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Pinpointing needles in giant haystacks: use of text mining to reduce impractical screening workload in extremely large scoping reviews

Overview of attention for article published in Research Synthesis Methods, August 2013
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  • In the top 25% of all research outputs scored by Altmetric
  • High Attention Score compared to outputs of the same age (90th percentile)

Mentioned by

twitter
22 tweeters

Citations

dimensions_citation
69 Dimensions

Readers on

mendeley
133 Mendeley
citeulike
5 CiteULike
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Title
Pinpointing needles in giant haystacks: use of text mining to reduce impractical screening workload in extremely large scoping reviews
Published in
Research Synthesis Methods, August 2013
DOI 10.1002/jrsm.1093
Pubmed ID
Authors

Ian Shemilt, Antonia Simon, Gareth J. Hollands, Theresa M. Marteau, David Ogilvie, Alison O'Mara-Eves, Michael P. Kelly, James Thomas

Abstract

In scoping reviews, boundaries of relevant evidence may be initially fuzzy, with refined conceptual understanding of interventions and their proposed mechanisms of action an intended output of the scoping process rather than its starting point. Electronic searches are therefore sensitive, often retrieving very large record sets that are impractical to screen in their entirety. This paper describes methods for applying and evaluating the use of text mining (TM) technologies to reduce impractical screening workload in reviews, using examples of two extremely large-scale scoping reviews of public health evidence (choice architecture (CA) and economic environment (EE)). Electronic searches retrieved >800,000 (CA) and >1 million (EE) records. TM technologies were used to prioritise records for manual screening. TM performance was measured prospectively. TM reduced manual screening workload by 90% (CA) and 88% (EE) compared with conventional screening (absolute reductions of ≈430 000 (CA) and ≈378 000 (EE) records). This study expands an emerging corpus of empirical evidence for the use of TM to expedite study selection in reviews. By reducing screening workload to manageable levels, TM made it possible to assemble and configure large, complex evidence bases that crossed research discipline boundaries. These methods are transferable to other scoping and systematic reviews incorporating conceptual development or explanatory dimensions. © 2013 The Authors. Research Synthesis Methods published by John Wiley & Sons, Ltd.

Twitter Demographics

The data shown below were collected from the profiles of 22 tweeters who shared this research output. Click here to find out more about how the information was compiled.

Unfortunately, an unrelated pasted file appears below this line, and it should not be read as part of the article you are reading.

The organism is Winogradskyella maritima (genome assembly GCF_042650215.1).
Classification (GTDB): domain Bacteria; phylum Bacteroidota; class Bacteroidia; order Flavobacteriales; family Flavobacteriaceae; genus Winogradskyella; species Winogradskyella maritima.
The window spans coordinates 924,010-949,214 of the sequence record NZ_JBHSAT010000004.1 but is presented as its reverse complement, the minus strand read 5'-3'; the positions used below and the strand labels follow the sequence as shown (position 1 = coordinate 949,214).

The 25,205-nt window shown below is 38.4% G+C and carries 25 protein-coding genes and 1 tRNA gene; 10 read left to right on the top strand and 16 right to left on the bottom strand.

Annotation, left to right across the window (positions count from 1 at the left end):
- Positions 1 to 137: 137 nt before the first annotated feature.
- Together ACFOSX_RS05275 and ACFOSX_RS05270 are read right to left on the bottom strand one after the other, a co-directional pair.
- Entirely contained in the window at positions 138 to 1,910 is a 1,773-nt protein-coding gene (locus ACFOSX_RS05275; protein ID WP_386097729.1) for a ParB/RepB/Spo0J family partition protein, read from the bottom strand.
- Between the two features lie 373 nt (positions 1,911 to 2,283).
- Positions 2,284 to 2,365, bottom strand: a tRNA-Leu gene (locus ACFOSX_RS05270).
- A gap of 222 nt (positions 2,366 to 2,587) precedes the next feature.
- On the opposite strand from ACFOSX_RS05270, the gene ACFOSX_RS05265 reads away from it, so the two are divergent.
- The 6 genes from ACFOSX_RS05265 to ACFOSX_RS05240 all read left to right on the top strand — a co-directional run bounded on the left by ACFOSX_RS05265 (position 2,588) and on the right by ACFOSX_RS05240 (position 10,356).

Mendeley readers

The data shown below were compiled from readership statistics for 133 Mendeley readers of this research output. Click here to see the associated Mendeley record.

Geographical breakdown

Country Count As %
United States 4 3%
United Kingdom 3 2%
Germany 1 <1%
Australia 1 <1%
Canada 1 <1%
Unknown 123 92%

Demographic breakdown

Readers by professional status Count As %
Student > Master 30 23%
Researcher 26 20%
Student > Ph. D. Student 23 17%
Librarian 15 11%
Student > Bachelor 7 5%
Other 32 24%
Readers by discipline Count As %
Medicine and Dentistry 30 23%
Computer Science 30 23%
Social Sciences 15 11%
Unspecified 13 10%
Agricultural and Biological Sciences 10 8%
Other 35 26%

Attention Score in Context

This research output has an Altmetric Attention Score of 14. This is our high-level measure of the quality and quantity of online attention that it has received. This Attention Score, as well as the ranking and number of research outputs shown below, was calculated when the research output was last mentioned on 01 August 2019.
All research outputs
#1,164,082
of 13,715,693 outputs
Outputs from Research Synthesis Methods
#51
of 266 outputs
Outputs of similar age
#15,252
of 159,417 outputs
Outputs of similar age from Research Synthesis Methods
#1
of 1 outputs
Altmetric has tracked 13,715,693 research outputs across all sources so far. Compared to these this one has done particularly well and is in the 91st percentile: it's in the top 10% of all research outputs ever tracked by Altmetric.
So far Altmetric has tracked 266 research outputs from this source. They typically receive more attention than average, with a mean Attention Score of 9.8. This one has done well, scoring higher than 80% of its peers.
Older research outputs will score higher simply because they've had more time to accumulate mentions. To account for age we can compare this Altmetric Attention Score to the 159,417 tracked outputs that were published within six weeks on either side of this one in any source. This one has done particularly well, scoring higher than 90% of its contemporaries.
We're also able to compare this research output to 1 others from the same source and published within six weeks on either side of this one. This one has scored higher than all of them